My wife and I both work and have extremely busy schedules, which means it’s completely hit or miss—mostly miss—when we have to sign for a delivery or someone is swinging by our house to drop off a borrowed movie. So, I was pretty excited when I came across the Ring Video Doorbell at ISC West, and eager to test its functionality and capabilities. I ran into a few frustrating design issues, but overall Ring succeeds in providing an affordable and accessible video peephole that makes receiving packages or answering your door easy, even when you’re not home.
*Writer’s note: This article focuses solely on our experience using the Ring Video Doorbell 720p. In April, Ring released an updated 1080p version. Read our review for the new model here.
How much does Ring cost?
Cloud Video Service
Ring gives you a 30-day free trial for its cloud video recording service and after that it’s $3 per month. If you sign up for the annual service, you can get a discounted price at $30 per year. These are extremely low prices for a security cloud service. However, if you choose not to subscribe there’s no other option to save your video footage. According to Ring’s FAQ page, you’ll still receive motion alerts and real-time calls, but your videos will not be saved and any previously-saved videos will be erased.
Although the cloud storage is super affordable, I’m a little disappointed that there’s no alternative to save your footage. Since Ring operates on your home Wi-Fi network, it would be nice if you could record your footage on a personal storage device or if Ring offered local storage for a limited amount of space and loop recording like many dash cams.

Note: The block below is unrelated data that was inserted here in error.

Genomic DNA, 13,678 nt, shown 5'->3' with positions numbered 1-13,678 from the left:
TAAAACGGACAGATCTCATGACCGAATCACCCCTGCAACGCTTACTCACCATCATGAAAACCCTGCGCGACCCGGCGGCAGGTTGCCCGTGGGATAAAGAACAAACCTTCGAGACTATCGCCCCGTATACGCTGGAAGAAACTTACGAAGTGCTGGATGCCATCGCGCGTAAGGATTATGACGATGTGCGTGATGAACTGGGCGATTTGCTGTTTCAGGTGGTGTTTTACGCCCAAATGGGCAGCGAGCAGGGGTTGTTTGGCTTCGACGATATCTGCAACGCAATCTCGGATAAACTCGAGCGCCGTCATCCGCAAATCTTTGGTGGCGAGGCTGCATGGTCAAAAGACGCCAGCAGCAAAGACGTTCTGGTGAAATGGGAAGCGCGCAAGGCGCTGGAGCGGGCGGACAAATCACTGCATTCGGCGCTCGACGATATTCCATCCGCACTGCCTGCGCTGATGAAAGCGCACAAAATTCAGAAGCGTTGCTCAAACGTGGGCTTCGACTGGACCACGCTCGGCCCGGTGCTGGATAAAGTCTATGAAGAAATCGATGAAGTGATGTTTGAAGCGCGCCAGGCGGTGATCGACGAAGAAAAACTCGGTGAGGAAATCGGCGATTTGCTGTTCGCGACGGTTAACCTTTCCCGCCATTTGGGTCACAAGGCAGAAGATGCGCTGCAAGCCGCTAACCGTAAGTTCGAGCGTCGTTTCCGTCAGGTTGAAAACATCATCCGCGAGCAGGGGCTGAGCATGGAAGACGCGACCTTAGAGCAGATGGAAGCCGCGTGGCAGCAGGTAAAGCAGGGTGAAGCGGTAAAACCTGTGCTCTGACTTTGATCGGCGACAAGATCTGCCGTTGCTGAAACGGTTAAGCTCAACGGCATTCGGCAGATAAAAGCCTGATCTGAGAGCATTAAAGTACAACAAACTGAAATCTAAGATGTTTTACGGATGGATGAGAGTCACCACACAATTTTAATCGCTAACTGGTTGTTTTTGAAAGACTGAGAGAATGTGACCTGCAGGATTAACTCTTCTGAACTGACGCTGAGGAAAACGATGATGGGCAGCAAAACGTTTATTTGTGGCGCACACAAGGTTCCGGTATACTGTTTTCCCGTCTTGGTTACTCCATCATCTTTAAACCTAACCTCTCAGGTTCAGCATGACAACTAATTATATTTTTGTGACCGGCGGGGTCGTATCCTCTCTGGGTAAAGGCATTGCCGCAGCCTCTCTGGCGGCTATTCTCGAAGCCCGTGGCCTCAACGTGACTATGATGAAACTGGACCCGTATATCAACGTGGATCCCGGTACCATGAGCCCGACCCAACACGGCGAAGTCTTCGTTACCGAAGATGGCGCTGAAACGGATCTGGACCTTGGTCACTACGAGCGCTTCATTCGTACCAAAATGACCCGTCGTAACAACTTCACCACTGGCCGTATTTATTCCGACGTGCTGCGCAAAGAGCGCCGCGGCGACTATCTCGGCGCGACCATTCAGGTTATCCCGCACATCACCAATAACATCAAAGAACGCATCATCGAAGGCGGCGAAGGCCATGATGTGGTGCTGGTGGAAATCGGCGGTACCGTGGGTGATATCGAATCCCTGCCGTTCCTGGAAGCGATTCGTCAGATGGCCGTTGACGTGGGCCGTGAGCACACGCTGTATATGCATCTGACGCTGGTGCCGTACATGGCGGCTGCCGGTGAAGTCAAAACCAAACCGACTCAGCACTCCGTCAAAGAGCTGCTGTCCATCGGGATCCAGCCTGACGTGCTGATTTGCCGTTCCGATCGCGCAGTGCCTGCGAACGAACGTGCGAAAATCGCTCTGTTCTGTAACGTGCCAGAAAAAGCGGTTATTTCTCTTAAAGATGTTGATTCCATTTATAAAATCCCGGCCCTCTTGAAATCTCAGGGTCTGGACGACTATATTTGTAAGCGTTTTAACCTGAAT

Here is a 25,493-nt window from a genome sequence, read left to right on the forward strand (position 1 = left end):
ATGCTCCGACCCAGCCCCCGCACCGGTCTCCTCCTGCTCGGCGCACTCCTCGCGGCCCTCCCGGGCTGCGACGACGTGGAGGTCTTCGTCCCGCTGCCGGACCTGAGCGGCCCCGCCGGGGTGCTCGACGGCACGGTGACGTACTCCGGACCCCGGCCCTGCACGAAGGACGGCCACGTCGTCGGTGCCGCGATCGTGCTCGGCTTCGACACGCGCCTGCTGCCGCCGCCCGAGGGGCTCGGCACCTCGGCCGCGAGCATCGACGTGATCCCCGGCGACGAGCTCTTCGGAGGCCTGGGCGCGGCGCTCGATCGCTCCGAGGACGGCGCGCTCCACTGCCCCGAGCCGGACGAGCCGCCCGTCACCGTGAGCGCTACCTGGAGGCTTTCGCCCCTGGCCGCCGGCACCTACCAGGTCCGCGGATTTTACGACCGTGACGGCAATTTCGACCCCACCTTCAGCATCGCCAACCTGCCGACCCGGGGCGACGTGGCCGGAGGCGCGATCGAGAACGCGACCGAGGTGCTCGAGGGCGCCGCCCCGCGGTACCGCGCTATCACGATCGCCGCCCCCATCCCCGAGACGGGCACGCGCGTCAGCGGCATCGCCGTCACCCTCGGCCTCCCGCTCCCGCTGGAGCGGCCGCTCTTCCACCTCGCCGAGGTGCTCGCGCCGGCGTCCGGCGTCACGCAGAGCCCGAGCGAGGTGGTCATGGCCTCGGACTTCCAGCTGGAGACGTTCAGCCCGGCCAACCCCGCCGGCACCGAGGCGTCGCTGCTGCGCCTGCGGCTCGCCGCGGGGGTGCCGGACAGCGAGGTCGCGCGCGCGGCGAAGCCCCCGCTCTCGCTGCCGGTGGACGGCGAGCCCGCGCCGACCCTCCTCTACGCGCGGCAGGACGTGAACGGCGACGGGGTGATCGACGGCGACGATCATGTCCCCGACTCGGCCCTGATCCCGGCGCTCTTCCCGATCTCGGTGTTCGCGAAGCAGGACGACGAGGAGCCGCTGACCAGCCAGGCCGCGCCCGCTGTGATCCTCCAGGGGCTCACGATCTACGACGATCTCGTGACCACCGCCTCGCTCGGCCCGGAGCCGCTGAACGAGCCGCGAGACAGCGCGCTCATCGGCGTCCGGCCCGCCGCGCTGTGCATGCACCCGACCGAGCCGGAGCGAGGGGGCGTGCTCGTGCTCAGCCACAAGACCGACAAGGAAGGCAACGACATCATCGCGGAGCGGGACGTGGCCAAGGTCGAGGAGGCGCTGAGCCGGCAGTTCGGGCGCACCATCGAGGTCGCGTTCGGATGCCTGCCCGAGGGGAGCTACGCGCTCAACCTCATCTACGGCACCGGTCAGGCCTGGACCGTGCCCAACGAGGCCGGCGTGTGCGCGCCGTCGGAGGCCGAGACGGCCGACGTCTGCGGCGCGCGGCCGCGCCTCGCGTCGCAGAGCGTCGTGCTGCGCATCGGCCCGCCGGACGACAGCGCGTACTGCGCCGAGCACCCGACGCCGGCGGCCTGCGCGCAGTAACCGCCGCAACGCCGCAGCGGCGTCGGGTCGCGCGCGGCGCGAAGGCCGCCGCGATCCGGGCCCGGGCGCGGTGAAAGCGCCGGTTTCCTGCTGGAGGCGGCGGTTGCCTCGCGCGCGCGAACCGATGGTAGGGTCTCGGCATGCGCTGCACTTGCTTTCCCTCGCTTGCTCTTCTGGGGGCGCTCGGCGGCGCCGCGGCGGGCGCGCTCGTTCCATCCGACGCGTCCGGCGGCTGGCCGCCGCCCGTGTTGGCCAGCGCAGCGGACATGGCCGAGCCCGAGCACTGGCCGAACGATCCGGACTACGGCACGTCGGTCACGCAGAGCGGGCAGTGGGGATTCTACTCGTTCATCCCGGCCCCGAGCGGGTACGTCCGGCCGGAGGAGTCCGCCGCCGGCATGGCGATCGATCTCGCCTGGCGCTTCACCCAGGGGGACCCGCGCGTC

- Great price
- Easy DIY installation
- Affordable cloud storage
- Adjustable motion detection
- Doesn’t need hardwiring
- Rechargeable battery
- Smartphone alerts
- Bulky size
- Spotty Wi-fi connection
- Only 720p video
- Battery powered options need Ring Chime add-on to chime in the house
- No live feed unless hardwired
- No alternative storage method
What’s different about Ring 720p?
The Ring doorbell camera stands out because you don’t need to pair it with monitored security system like Vivint’s doorbell cam or Frontpoint’s Skybell. The 720p iteration is also one of the most affordable doorbell cameras available, with maybe the biggest knock on it being that the battery-powered option doesn’t offer live video look-ins. Which means, unless someone is on your front step (because it is motion activated) and actually rings the bell, you can’t check on your home in real-time. If you want the ability to see live footage, you’ll need to hardwire Ring 720p to your existing doorbell.
What’s in the box?
Ring includes all the tools you need for installation, making installation quick and easy.
- Ring Video Doorbell
- Micro USB charging cable
- Screwdriver bit and drill bit
- Mounting bracket
- Screws and anchors
- Mini level
What I like most about Ring’s motion detection is the ability to customize the areas you want it to focus on or ignore through selecting “zones.” Motion detection ranges between 5 and 30 feet. You can also select the frequency in which you receive motion activity alerts, so you don’t get bombarded with notifications every time kids ride by on their bikes.